Drinking soda is controversial in WLS circles. Some people claim soda stretches your stomach or pouch. What we know it does is keep you from getting the hydration your body requires after WLS--because when you're drinking soda, you're not drinking water! In addition, diet soda has been connected to weight gain in the general population. The best thing you can do is find other, healthier drinks to fall in love with. They are out there.

    10th Mistake: Drinking Alcohol

    If you drank alcohol before surgery, you are likely to want to resume drinking alcohol following surgery. Most surgeons recommend waiting one year after surgery. And it is in your best interest to understand the consequences of drinking alcohol before you do it.

    Alcohol is connected with weight regain, because alcohol has 7 calories per gram, while Protein and vegetables have 4 calories per gram. Also, some people develop an addiction to alcohol after WLS, so be very cautious. Depending on your type of WLS, you may get drunker, quicker after surgery, which can cause health problems and put you in dangerous situations.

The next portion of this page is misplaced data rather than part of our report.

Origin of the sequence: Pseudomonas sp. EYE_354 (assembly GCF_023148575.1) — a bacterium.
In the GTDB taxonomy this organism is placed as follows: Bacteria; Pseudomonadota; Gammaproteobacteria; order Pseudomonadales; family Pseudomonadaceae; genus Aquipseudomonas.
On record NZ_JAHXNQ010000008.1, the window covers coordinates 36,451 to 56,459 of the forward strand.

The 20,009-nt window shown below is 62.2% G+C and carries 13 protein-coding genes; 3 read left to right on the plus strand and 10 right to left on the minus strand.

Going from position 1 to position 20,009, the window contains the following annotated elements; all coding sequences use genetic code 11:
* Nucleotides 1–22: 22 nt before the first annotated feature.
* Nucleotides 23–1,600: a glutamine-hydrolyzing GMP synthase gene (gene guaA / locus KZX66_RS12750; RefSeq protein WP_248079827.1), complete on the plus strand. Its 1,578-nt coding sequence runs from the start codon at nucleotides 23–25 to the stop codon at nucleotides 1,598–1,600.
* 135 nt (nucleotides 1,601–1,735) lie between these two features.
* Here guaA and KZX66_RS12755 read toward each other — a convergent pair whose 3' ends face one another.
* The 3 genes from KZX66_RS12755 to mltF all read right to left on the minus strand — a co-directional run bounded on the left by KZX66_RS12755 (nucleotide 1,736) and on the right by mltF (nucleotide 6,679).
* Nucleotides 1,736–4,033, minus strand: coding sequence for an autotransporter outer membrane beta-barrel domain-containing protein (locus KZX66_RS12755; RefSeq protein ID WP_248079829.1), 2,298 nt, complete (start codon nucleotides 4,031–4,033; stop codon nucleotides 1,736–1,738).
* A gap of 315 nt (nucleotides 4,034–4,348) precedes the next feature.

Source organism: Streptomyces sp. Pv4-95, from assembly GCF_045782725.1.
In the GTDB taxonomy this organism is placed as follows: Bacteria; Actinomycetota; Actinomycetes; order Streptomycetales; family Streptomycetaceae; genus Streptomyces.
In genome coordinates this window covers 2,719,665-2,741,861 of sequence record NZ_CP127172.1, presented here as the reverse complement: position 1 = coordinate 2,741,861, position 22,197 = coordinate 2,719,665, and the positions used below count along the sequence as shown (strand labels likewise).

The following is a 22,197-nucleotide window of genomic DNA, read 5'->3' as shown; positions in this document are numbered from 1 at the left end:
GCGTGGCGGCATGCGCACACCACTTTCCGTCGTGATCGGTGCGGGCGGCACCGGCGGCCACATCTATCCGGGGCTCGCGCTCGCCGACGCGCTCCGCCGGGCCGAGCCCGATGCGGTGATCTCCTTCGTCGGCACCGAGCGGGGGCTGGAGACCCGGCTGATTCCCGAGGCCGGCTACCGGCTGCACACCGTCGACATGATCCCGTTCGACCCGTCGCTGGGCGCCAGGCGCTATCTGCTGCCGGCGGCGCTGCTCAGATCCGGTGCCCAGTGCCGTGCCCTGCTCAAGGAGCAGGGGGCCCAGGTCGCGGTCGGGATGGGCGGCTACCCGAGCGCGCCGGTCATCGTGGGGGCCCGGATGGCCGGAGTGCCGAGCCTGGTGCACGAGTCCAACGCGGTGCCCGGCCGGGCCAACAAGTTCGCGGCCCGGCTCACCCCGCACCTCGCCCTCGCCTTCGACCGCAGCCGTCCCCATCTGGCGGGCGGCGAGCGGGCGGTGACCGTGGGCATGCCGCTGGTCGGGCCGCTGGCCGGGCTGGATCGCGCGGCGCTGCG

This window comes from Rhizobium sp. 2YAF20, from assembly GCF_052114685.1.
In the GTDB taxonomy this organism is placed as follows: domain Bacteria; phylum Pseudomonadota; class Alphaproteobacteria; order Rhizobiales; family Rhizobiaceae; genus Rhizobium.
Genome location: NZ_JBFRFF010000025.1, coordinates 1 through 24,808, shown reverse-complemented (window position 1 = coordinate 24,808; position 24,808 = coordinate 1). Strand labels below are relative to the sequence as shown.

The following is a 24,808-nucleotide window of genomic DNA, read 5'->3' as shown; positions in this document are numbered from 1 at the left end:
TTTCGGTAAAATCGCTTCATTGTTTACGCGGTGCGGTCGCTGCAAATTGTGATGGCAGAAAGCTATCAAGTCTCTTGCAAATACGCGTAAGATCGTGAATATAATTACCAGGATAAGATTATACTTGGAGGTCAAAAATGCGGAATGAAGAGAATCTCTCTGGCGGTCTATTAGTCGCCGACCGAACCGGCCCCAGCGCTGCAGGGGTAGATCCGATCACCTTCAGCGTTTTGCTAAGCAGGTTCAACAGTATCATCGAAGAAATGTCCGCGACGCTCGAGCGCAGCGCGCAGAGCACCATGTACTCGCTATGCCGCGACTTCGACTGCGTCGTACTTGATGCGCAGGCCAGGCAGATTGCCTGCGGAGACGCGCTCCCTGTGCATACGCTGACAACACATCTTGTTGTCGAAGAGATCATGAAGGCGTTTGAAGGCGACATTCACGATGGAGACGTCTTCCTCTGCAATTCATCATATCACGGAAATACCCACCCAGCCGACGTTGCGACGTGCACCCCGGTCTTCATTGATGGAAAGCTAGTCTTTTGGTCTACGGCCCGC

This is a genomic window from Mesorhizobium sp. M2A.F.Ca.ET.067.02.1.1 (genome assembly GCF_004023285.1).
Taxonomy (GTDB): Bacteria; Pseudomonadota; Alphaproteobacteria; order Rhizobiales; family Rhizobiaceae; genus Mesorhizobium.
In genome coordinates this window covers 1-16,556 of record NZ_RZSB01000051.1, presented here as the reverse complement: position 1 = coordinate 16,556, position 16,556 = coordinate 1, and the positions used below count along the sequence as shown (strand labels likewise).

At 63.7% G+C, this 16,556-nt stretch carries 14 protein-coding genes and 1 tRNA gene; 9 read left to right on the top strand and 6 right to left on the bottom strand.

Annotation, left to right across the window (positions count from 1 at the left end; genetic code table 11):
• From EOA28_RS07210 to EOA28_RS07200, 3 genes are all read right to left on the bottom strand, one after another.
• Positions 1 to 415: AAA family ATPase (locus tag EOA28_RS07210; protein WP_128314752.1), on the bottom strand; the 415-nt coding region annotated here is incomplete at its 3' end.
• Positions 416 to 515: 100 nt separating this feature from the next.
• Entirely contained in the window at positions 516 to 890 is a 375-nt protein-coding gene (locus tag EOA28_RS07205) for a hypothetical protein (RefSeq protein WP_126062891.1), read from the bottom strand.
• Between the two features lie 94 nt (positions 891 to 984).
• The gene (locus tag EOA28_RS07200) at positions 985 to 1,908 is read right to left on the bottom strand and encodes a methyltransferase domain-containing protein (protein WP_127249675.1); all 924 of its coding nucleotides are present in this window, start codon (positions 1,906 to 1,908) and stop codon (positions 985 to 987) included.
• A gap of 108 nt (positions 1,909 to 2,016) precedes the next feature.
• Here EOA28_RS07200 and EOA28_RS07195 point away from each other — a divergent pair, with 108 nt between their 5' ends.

If you think you have a drinking problem, get help right away. Putting off stopping drinking doesn't make it any easier, and could make you a lot sicker.


  3. YAAAAY!!!!!!!!! This happened to me a couple months ago and I realized I hadn't even TRIED in forever. I was so used to it not fitting that I never even checked. One day I thought... hmmm... I wonder.... and it fit! I couldn't believe it, I even used my phone to take a pic of myself in the mirror, wrapped in the towel. Then I thought... um... why did I do that, who am I ever going to show this to? LOL but I am still glad I did :) I totally feel your happiness on this one... way to go!